Thomas Sanderson et al. in rural Cumbria - between 1800 and 1825

from An Essay on the Character, Manners, and Customs of the Peasantry of Cumberland; and Observations on the Style and Genius of the [poet Robert Anderson], pages xlvi:

Church music generally composes a part of the education of a Cumbrian peasant.  They are instructed in it by the parish clerk, or by some itinerant professor; and in the course of a few months, by the means of a good ear, and a tuneable voice, acquire as much skill in it, as to be able to gratify the taste of a country audience, at least as far as an accurate combination of sound extends.  As to the principle of the science, they and their instructors are equally ignorant.…   more >>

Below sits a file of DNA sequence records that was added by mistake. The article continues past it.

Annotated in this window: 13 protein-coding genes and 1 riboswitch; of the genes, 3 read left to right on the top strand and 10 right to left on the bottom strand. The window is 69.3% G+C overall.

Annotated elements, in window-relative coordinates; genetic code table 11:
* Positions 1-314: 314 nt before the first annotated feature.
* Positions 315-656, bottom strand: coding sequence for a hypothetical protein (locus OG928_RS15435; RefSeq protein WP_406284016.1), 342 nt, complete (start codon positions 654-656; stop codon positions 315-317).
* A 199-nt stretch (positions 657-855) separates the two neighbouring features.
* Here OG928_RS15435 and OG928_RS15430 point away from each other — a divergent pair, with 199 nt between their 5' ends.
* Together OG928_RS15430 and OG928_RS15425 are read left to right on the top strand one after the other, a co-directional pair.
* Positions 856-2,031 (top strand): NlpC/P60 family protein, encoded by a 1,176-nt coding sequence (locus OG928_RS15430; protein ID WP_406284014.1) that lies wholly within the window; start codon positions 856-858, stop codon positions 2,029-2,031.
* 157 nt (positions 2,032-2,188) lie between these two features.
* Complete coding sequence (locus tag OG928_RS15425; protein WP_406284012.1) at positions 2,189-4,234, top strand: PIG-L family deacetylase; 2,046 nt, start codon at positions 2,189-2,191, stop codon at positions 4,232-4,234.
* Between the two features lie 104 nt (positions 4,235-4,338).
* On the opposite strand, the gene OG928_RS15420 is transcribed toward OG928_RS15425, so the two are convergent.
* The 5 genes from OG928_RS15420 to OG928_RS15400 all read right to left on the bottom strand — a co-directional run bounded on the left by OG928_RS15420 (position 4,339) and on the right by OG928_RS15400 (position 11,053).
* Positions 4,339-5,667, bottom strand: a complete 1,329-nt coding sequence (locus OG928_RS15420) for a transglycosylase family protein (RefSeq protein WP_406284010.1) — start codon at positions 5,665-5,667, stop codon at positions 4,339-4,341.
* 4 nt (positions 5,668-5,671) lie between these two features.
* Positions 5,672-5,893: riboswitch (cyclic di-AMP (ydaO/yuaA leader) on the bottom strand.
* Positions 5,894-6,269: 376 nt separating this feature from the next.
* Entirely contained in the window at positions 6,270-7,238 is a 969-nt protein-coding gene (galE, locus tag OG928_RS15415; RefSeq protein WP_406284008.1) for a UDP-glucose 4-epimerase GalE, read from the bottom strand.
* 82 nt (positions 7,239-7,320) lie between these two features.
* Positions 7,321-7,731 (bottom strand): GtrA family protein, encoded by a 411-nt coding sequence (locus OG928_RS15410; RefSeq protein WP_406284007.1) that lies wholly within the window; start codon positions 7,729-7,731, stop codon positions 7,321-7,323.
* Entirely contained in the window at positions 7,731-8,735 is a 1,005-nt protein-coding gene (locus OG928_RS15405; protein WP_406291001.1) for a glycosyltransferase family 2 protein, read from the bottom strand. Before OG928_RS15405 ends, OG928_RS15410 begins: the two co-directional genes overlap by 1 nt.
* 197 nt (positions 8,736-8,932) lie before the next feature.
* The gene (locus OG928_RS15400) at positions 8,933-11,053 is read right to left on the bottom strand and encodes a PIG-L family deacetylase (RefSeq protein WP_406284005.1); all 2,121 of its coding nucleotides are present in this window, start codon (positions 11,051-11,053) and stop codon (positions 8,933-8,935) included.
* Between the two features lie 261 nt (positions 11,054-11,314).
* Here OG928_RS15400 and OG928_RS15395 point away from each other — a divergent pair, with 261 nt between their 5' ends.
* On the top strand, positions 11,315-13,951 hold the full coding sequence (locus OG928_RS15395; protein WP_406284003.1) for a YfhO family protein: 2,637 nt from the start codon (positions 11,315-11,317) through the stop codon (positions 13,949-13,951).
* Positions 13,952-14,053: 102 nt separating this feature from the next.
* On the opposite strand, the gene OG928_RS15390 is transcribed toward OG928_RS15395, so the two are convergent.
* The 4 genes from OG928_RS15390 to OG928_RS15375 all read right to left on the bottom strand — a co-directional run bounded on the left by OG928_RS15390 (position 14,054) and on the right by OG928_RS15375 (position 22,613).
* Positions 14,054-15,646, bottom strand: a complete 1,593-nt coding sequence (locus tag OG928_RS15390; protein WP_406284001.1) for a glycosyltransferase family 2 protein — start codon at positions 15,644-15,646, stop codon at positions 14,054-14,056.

cite as

Robert Anderson, An Essay on the Character, Manners, and Customs of the Peasantry of Cumberland; and Observations on the Style and Genius of the [poet Robert Anderson]. In The Poetical Works of Robert Anderson, volume 1 (Carlisle, 1820), p. xlvi. https://led.kmi.open.ac.uk/entity/lexp/1658488350180 accessed: 17 July, 2024

location of experience: rural Cumbria

Listeners

Listening to

hide composers
fiddle music to accompany dancing
church music performed by a choir of Cumbrian peasant children
psalm-singing performed by a choir of Cumbrian peasant schoolchildren

Experience Information

Date/Time between 1800 and 1825
Medium live
Listening Environment in the company of others, indoors, in public

Notes

Although Sanderson’s account of music-making and listening given here is not a unique experience, it is obviously based on first-hand observation of local peasant customs. His name has therefore been included as a listener.


Originally submitted by lcc5 on Fri, 22 Jul 2022 12:12:30 +0100
Approved on Thu, 18 Aug 2022 14:30:39 +0100